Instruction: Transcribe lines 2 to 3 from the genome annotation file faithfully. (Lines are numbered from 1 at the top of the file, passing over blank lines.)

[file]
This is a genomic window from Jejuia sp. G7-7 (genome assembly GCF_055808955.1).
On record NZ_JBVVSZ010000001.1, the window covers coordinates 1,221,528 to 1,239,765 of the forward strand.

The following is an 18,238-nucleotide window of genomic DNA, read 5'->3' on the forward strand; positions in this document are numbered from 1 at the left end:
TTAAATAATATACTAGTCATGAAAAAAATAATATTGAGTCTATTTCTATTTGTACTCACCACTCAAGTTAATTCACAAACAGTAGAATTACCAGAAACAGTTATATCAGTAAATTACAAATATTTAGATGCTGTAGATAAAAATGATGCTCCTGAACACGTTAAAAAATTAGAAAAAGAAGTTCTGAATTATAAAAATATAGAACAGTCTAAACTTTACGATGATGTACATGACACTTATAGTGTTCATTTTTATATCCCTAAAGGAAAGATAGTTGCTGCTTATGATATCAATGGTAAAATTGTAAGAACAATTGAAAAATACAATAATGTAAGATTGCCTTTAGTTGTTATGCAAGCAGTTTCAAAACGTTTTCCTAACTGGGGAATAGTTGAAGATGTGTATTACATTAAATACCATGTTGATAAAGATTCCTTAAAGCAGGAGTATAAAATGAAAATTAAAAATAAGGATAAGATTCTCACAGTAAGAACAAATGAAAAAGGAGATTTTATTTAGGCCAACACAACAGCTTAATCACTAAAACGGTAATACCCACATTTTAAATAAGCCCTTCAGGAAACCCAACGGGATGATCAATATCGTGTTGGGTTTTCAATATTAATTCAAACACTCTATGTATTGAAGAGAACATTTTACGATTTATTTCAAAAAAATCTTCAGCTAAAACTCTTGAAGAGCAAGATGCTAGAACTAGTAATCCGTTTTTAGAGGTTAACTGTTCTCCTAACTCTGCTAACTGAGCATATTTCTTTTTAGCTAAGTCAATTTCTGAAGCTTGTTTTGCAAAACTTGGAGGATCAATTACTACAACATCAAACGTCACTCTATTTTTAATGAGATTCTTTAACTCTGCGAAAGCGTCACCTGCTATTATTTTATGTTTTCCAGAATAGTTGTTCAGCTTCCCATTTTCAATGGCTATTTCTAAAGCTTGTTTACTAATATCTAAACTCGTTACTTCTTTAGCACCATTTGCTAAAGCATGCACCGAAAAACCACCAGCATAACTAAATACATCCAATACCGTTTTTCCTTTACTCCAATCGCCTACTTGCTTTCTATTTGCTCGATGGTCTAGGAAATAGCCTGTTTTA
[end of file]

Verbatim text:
On record NZ_JBVVSZ010000001.1, the window covers coordinates 1,221,528 to 1,239,765 of the forward strand.

The following is an 18,238-nucleotide window of genomic DNA, read 5'->3' on the forward strand; positions in this document are numbered from 1 at the left end: